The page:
|At a glance|
|Product||Seagate Wireless Plus (STCK1000100) [Website]|
|Summary||Compact mobile hard drive with built-in N150 wireless and media server|
|Pros||• 3-year warranty|
• Great performance sharing media
• Connects to device and local network simultaneously
|Cons||• Does not auto connect to remembered networks|
• Can't password protect device, files or folders
• Battery life is closer to 5 hours vs. the specified 10
Typical Price: $202 Buy From Amazon
I like when I get to look at products that compete with products I've looked at before. In this case, about this time last year I took a look at the AirStash. The AirStash is a little device slightly wider than a USB stick with its own wireless AP built-in.
I liked the AirStash, but in the end I had to wonder what's the point. When you wanted to use it, you had to disconnect from your wireless network to connect to the AirStash's. But then you had no internet access. For simple file and media sharing it worked well. But beyond that, I was always switching back and forth between networks.
So when the Seagate Wireless Plus showed up on my doorstep promising to do the same things and more, I was excited. The Seagate Wireless Plus is the next-generation replacement for Seagate's GoFlex Satellite. It sports 1TB of storage, 802.11 b/g/n wireless connectivity, a three-year warranty and a big list of features.
The Wireless Plus is easier to take apart than the GoFlex Satellite. But the folks over at Hack Seagate Satellite did it already, so I didn't have to. Here is their photo of the inside.
Inside the Seagate Wireless Plus
(photo credit HackSeagateSatellite.com)
For comparison, here is the FCC filing photo of the GoFlex Satellite's board closeup.
Seagate GoFlex Satellite board
The designs appear to be very similar, but use different boards. Both are based on the same T.I. AM3703CUS100 Sitara ARM processor and AzureWave AW-NH630 N150 802.11b/g/n wireless module. The table below summarizes the key components of the two products.
|Wireless Plus||GoFlex Satellite|
|CPU||TI AM3703CUS100 Sitara ARM||TI AM3703CUS100 Sitara ARM|
|Wi-Fi||AzureWave AW-NH630 802.11b/g/n WLAN module||AzureWave AW-NH630 802.11b/g/n WLAN module|
|RAM||128 MB (?)||128 MB|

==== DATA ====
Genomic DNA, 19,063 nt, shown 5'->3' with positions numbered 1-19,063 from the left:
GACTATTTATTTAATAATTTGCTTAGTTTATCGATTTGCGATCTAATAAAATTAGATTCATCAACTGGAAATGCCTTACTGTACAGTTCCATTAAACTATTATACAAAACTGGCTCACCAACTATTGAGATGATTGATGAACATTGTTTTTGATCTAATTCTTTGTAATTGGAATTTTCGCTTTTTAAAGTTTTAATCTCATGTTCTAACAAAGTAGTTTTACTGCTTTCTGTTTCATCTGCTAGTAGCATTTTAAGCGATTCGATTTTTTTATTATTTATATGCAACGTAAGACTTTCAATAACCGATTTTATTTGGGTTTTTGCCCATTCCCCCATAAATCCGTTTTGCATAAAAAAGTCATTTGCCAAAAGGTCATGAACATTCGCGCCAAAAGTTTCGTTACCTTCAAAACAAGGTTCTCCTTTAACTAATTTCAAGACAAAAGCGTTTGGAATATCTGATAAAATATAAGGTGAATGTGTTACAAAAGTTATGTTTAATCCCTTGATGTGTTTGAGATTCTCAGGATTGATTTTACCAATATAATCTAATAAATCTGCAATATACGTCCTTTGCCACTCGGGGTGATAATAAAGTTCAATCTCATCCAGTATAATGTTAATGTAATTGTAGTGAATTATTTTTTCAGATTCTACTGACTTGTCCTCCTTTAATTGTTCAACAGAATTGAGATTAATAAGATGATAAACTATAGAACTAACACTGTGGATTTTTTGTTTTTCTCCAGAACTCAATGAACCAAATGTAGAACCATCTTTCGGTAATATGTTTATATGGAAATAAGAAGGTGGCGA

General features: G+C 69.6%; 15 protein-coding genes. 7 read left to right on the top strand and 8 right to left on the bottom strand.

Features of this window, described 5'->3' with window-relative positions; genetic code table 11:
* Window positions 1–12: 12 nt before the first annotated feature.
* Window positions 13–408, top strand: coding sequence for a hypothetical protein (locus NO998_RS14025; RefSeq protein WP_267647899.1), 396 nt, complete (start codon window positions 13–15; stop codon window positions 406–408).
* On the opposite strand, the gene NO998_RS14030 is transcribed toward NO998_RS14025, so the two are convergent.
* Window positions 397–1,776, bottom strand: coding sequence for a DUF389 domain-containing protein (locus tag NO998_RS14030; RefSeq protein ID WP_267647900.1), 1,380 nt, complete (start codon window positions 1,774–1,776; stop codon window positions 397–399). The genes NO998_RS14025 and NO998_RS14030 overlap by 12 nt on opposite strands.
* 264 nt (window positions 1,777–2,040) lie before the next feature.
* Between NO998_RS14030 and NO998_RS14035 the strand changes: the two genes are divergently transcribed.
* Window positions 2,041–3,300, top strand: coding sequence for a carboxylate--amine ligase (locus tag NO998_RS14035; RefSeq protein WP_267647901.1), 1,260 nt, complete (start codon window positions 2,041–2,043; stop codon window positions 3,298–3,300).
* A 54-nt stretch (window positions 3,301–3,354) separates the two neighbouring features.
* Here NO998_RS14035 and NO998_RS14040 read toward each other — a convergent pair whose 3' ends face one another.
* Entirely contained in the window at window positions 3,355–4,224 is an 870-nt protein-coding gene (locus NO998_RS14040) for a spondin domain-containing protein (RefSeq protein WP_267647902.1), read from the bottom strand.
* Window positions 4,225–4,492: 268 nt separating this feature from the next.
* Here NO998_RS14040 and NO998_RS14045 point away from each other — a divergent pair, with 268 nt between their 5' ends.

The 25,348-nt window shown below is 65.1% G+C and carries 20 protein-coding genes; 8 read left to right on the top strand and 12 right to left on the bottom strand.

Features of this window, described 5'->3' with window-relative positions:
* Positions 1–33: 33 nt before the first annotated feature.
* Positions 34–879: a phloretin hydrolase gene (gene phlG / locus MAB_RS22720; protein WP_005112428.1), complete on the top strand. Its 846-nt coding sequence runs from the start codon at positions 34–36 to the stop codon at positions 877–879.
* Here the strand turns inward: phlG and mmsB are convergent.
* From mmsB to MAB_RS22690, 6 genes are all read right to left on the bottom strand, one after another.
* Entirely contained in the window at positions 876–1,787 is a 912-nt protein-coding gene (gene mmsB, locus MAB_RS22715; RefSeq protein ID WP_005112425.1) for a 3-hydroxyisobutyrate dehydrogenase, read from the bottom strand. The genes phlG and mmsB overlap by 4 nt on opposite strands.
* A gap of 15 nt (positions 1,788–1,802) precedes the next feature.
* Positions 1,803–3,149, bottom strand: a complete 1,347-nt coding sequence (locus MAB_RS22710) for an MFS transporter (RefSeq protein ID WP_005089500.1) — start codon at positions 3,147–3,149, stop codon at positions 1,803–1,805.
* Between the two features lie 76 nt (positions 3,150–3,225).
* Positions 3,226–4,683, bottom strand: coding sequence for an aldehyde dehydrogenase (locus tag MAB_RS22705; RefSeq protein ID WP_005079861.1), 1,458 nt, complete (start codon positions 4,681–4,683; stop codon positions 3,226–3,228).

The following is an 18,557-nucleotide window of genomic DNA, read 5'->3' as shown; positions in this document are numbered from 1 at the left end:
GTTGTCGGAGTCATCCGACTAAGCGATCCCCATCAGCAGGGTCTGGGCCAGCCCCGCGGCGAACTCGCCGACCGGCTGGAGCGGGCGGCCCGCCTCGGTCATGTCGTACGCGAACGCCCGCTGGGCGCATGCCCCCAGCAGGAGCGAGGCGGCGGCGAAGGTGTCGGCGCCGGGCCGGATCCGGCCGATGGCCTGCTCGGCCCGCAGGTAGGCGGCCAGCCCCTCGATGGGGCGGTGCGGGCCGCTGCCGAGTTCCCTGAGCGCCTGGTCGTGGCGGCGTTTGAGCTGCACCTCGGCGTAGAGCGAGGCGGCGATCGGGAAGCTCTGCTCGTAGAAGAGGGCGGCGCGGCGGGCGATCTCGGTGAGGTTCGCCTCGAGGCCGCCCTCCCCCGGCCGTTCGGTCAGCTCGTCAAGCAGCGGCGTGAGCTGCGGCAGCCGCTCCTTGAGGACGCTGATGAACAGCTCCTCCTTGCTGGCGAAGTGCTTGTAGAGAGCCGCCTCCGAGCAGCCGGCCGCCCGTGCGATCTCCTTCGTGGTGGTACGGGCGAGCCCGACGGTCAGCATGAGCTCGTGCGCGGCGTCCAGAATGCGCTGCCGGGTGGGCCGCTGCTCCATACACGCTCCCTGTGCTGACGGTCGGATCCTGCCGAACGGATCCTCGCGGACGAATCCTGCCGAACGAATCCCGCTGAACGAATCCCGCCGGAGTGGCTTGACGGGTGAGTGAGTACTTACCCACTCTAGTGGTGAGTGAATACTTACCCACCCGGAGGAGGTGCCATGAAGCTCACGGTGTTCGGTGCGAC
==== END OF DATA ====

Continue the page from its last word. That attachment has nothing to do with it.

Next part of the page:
|Battery||2900mAh / 11Wh||2800mAh / 10.36Wh|
|Drive||Seagate Momentus 1 TB (ST1000LM024)||Seagate Momentus 5400.6 500 GB (ST500LM012)|
Table 1: Component summary
Note that the Plus' battery is essentially the same size as the GoFlex Satellite's. So I'm not sure where the extra 5 hours of battery life is coming from on the Plus (the Plus is rated at "up to 10-hours", while the GoFlex Satellite's data sheet states "up to 5 hours").
The Wireless Plus comes in a very unassuming box with a small Quick Start Guide, a 2A wall-wart charger with a USB power cable, and another USB 3.0 data cable that connects to a removeable USM SATA-to-USB adapter at the drive. No manual is included and it took me quite awhile to find it on Seagate's site. Page 42 of the User Guide also references additional support content, but I received a Page Not Found when I went there.
Setup was pretty easy. First, I loaded the iOS Seagate Media app onto my iPad. Once the app was installed, I then connected to the Wireless Plus' wireless network, called Seagate Wireless AFL. No wireless security was enabled out of the box. But once setup was completed, a wireless password could be added, which then protected the network with WPA2-PSK encryption. The wireless channel appears to be set to channel 6 and cannot be changed.
Once connected to the Plus' wireless network, I just followed the prompts within the Seagate Media app. The first couple of prompts were to test if I could play a video. Just starting up, there were only the Seagate sample videos on the drive. These are 960x540 SD videos in an MP4 format, so they were a good test. Video playback is dependent upon the encoders of the device and almost every device can play an MP4 file.